AKA: C diminished seventh, C°, Cdim, Cdim7, Cdim7th, Cdim/6, Cdim(add6)
Cdim7 Accordion Chord Chart
Green bass pattern: Cdim7(omit5) = Cm6(omit5)
Blue counter bass pattern: Cdim7
dim 7th Chords
A diminished 7th chords is a chord that consists of a root, a minor 3rd, a diminished 5th, and a diminished 7th. They can be formed by stacking minor 3rd intervals on top of each other. A minor 3rd interval is the distance between two notes that are three half steps apart, such as C and Eb. When you stack two minor 3rd intervals you get a diminished chord (triad), if you add another minor 3rd, you get a diminished 7th chord. It’s a chord that has regular intervals between each note.
Minor 3rd is a consonant interval but when you combine two minor 3rd intervals, you create an interval of 6 half steps from the root. This interval is known as a tritone and is a dissonant interval.
For example, if you start with the note C and stack two minor 3rd intervals on top of it (C-Eb-Gb), you will have formed a C diminished chord; adding another minor 3rd you get C-Eb-Gb-Bbb, which is C diminished 7th chord. This chord is typically represented by the abbreviation “dim7” or “o7”.
This chord has a very dissonant, unstable sound and is often used to create tension in music. It can be resolved by moving to a chord with a more stable sound, such as a major or minor chord.
A diminished seventh chord is equivalent to all four diminished seventh chords built on each of its notes. In other words, a diminished seventh chord can have any of its four notes as its root.
In this case:
Cdim7 = E♭dim7 = G♭dim7 = Adim7
(Please note that chord inversions do not work on the Stradella bass system like they do on other instruments or on the accordion keyboard itself. So although these equivalent chords have the exact same notes, they are not interchangeable and should not be intended as inversions of the same chord, at least for what concerns the left hand.)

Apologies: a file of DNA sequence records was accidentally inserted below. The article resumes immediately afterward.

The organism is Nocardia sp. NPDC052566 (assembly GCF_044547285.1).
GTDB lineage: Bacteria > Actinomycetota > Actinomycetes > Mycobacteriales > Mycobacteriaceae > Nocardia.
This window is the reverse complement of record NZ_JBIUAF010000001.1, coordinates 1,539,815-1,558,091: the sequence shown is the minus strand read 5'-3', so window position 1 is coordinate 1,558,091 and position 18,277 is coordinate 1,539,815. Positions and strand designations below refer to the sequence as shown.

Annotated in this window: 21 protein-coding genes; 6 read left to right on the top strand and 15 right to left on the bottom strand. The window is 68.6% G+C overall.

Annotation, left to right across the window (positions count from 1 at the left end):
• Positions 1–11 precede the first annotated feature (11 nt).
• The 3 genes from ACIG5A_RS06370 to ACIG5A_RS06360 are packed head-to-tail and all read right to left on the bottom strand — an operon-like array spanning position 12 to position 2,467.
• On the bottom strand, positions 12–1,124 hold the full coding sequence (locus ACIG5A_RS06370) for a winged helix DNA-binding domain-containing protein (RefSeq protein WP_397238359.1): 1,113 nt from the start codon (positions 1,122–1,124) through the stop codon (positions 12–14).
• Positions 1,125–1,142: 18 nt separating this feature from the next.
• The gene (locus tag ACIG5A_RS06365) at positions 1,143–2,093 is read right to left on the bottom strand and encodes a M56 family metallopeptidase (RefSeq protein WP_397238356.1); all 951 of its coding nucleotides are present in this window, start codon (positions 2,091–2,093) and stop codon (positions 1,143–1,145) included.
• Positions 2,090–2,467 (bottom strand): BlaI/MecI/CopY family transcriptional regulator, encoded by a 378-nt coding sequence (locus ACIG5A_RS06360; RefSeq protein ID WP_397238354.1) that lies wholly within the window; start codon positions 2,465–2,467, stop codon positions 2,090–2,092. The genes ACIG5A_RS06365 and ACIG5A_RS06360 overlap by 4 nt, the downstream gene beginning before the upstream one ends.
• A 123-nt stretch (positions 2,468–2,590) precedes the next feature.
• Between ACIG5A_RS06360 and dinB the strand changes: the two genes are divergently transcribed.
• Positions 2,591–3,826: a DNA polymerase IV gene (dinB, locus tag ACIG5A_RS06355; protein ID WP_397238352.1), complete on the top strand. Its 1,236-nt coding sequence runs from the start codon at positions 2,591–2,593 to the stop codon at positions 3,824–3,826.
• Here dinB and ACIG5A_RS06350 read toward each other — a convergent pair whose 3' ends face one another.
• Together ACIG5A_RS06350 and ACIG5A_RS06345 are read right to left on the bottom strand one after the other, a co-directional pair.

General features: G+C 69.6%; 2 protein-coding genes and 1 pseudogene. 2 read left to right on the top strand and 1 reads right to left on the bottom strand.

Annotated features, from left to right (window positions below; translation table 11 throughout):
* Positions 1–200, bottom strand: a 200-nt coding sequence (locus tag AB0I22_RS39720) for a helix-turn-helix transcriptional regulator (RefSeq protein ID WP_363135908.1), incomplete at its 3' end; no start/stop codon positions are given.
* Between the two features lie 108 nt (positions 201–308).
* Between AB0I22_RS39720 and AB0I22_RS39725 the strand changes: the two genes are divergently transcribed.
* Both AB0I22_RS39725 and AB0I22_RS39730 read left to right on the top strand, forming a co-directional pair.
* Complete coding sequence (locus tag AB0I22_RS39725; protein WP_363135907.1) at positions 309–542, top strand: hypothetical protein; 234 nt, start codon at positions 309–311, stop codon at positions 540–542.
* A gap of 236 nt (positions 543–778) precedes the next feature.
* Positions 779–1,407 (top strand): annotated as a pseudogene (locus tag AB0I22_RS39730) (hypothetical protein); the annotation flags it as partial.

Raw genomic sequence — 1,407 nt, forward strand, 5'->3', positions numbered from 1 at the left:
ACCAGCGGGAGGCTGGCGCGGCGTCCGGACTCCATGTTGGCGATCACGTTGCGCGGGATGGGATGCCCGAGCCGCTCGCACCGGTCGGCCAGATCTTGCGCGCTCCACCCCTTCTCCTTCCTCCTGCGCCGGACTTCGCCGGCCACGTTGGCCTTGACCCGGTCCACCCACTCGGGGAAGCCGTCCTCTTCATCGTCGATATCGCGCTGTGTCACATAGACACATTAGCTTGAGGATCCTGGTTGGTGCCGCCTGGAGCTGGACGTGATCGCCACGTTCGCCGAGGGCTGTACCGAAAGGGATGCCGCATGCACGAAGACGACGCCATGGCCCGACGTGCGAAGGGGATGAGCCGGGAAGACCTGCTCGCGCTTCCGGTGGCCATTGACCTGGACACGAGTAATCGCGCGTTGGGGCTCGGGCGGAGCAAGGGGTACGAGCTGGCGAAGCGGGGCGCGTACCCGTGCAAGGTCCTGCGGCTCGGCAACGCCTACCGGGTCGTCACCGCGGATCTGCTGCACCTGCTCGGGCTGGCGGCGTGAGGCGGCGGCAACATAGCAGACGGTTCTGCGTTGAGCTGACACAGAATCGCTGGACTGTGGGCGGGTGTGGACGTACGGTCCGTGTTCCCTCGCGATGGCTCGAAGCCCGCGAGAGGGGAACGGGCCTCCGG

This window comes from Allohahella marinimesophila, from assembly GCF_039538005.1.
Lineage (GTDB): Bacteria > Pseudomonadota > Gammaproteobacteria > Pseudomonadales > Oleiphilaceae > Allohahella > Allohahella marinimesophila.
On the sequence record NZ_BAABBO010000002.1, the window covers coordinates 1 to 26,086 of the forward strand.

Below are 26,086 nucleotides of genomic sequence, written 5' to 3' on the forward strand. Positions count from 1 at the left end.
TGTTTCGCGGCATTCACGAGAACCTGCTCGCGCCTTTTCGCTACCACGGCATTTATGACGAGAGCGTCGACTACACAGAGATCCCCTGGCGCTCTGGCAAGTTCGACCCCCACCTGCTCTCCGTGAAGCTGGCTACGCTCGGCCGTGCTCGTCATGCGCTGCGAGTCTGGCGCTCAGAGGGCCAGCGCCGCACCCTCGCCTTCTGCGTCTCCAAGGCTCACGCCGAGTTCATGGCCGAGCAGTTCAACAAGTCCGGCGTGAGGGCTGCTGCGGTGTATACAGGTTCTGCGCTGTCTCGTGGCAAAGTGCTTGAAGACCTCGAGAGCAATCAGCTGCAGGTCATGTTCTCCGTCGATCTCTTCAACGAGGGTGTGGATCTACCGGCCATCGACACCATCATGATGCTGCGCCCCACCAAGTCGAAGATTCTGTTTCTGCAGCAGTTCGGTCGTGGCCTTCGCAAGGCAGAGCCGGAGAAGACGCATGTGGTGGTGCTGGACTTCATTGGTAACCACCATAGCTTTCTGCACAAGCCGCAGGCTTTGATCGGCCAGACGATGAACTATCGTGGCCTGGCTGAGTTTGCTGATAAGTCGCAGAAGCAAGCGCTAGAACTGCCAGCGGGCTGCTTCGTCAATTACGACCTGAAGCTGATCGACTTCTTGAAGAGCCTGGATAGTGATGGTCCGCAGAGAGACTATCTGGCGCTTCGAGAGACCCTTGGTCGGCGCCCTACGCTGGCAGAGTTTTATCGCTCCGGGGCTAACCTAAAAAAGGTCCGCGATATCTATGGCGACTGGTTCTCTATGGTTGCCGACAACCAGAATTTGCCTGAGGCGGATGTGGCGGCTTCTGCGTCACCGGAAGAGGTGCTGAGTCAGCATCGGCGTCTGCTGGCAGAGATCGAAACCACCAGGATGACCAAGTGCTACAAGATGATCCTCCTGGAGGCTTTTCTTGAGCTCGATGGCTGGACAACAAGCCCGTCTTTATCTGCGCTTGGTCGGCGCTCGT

dim 7th Chord Buttons
The diminished chord buttons on the accordion actually play diminished 7th chords without the 5th, this means that they play just the root, the minor 3rd, and the diminished 7th (which is a 6th). For this reason, diminished 7th chords on the Stradella bass system, can be seen also as minor 6th chords with no 5th.
C, E♭, G♭, B♭♭
(C, E♭, G♭, A)
Cdim button plays:
C, E♭, B♭♭ (no G♭)
R, m3°, dim5°, dim7°
Dim buttons play:
R, m3°, dim7° (no dim5°)
Green bass pattern:
Cdim7(omit5), same as Cm6(omit5)
C + Cdim
Blue counter bass pattern: Cdim7
C + G♭dim
(B# + F#dim)
4 + 2
sorry, there was a mistake, instead of B# there was a C# but as you can see, now it’s correct.
Thank you for pointing it out!
Hello! What happens if I combine C with Fdim ?
Very good site, thank you.
Fdim on the accordion is actually a Fdim7 without the 5th.
Diminished 7th chords structure is Root, minor 3rd, diminished 5th, and diminished 7th but on the accordion the 5th is omitted so we play just F(Root), Ab(minor 3rd), and D(diminished 7th, which is also the 6th).
Combining F, Ab, D (chord) + C (bass) you get a quite unusual C chord or some common chord inversions, in fact, you can see Fdim7 + C as:
– a Csus4b6(add9) aka Csus2/4(#5) because there’s the Root C, no 3rd (sus), the 4th F, the flat 6th (sharp 5th) Ab (G#) and the 9th (2nd) D
– an Fm6/C because Fdim7(5omit) is also an Fm6(5omit) which contains F, Ab, D and adding a C we complete the chord because C is the 5th of F.
– a Dm7b5/C because Dm7b5 contains D (root), F (minor 3rd), Ab (flat 5th), C (minor 7th)
Obviously, I suggest ignoring the C chord because it’s not a practical way to intend that chord.
So, reassuming Fdim7 + C = Fm6/C or Dm7b5/C
Thank you for your appreciation! 🙂
Now I understand, thank you very much for taking my doubts!
I wrote an instrumental song and did something that made me very confused LOL thanks!
You’re welcome 🙂